Formerly Cheer Up Letterpress, Lumaca Paper tied for first place in the Stationer category.
Located in the East Franklinton Arts District, Lumaca Paper—known until this summer as Cheer Up Letterpress—has been creating innovative and beautiful wedding paper since 2009. All invitation suites are custom designed in-house.
“We specialize in providing luxury papers and letterpress printing with lots of sustainable and eco-friendly options, says owner Alaina Cherup. Couples can choose among fully and semi-customized collections, depending on their tastes and budgets.
“We infuse craftsmanship and thoughtfulness into every detail of the creative process, from hand-printing letterpress invitations on our antique press to sketching, painting and designing, to breathe life into custom-tailored invitation suites,” Cherup says.
Letterpress is achieved using hand-mixed ink on cards that are fed through an antique press one at a time. The characteristic result is the “eye-catching impression left behind in soft cotton papers,” she explains.
This year, the boutique wedding invitation and fine printing studio chose to switch gears and become Lumaca Paper to “better reflect continued efforts to provide sustainable, environmentally conscious choices to clients,” Cherup says. Lumaca means “snail” in Italian.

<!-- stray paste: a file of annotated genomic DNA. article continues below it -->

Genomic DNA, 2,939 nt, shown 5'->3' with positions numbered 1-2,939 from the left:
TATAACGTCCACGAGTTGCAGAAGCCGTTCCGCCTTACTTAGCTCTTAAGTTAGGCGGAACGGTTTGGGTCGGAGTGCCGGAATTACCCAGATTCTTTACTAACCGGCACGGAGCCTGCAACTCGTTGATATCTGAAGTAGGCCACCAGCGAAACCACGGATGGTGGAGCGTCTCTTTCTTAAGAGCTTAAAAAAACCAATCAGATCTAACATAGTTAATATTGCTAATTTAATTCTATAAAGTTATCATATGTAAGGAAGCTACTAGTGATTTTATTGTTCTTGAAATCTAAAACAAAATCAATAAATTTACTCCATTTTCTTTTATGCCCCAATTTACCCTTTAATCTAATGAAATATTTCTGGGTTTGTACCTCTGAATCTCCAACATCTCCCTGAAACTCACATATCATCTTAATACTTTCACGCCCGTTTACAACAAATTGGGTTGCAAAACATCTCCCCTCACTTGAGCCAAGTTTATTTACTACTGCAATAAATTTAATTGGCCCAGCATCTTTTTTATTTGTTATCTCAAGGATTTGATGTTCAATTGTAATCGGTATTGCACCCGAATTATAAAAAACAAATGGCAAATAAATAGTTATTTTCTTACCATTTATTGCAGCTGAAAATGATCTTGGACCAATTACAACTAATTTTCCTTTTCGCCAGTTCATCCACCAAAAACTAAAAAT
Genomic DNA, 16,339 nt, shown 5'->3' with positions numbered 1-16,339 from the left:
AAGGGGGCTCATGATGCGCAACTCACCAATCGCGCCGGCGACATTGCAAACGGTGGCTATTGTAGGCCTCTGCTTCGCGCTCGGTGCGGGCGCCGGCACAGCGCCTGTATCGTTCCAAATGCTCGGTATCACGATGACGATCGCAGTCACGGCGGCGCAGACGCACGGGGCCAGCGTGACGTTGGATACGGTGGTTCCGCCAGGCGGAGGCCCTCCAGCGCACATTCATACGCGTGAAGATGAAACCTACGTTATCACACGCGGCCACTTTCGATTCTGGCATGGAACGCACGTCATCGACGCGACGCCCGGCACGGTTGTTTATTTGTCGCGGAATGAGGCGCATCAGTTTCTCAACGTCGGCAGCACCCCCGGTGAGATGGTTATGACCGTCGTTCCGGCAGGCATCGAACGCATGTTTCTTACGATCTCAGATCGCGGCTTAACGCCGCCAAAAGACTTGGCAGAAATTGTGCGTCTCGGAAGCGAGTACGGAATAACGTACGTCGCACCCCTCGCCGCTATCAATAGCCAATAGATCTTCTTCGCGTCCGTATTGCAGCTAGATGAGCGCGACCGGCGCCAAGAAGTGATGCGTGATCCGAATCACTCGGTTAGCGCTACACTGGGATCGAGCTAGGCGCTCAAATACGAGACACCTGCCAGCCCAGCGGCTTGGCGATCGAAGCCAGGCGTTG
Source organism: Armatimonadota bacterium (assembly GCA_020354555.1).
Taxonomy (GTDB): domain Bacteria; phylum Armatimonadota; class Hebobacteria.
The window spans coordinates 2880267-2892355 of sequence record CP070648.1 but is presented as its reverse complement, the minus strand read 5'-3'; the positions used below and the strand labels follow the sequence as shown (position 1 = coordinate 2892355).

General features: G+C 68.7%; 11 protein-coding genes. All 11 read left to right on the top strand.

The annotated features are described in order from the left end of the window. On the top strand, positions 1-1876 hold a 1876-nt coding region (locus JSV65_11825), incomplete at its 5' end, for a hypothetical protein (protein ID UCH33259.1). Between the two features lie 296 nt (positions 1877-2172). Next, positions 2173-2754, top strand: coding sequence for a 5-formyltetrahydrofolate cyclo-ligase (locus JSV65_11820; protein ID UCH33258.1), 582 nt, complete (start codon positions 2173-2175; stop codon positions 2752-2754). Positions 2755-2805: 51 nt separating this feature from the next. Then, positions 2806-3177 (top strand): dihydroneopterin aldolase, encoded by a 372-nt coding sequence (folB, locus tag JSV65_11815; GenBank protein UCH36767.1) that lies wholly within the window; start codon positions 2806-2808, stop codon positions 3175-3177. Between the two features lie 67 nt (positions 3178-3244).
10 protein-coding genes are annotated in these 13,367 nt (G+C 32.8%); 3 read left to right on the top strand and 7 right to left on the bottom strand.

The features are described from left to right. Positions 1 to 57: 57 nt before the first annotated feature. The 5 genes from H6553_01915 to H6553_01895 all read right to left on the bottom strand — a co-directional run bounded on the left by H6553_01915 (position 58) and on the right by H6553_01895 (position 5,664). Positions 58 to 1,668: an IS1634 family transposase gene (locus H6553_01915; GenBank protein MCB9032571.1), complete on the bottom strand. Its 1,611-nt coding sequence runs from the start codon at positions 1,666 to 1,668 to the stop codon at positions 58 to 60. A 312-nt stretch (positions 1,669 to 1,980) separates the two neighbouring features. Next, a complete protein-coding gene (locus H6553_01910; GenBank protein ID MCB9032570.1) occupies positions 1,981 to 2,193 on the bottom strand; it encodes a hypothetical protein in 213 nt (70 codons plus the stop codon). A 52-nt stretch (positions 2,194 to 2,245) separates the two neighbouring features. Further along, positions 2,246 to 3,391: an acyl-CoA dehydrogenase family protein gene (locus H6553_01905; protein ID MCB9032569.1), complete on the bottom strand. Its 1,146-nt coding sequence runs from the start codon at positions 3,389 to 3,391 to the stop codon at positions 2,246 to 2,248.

Just as important as creating beautiful stationary, Cherup says, is being environmentally conscious by purposefully choosing sustainable products and educating customers about their paper product selections. Lumaca primarily uses tree-free cotton papers and other sustainable options, including post-consumer waste and bamboo cardstock.
Cherup advises couples to be true to their own tastes and styles, and to not be afraid to go against the grain. “Time and time again, I can confidently say the most important piece of advice I can give to clients is to be yourself,” she says. “It’s great to follow trends and traditions, but valuing your own personal style is just as important. If you want to have cherry pie instead of cake or get married in a field instead of a church, let your heart be your guide.”
400 W. Rich St., Columbus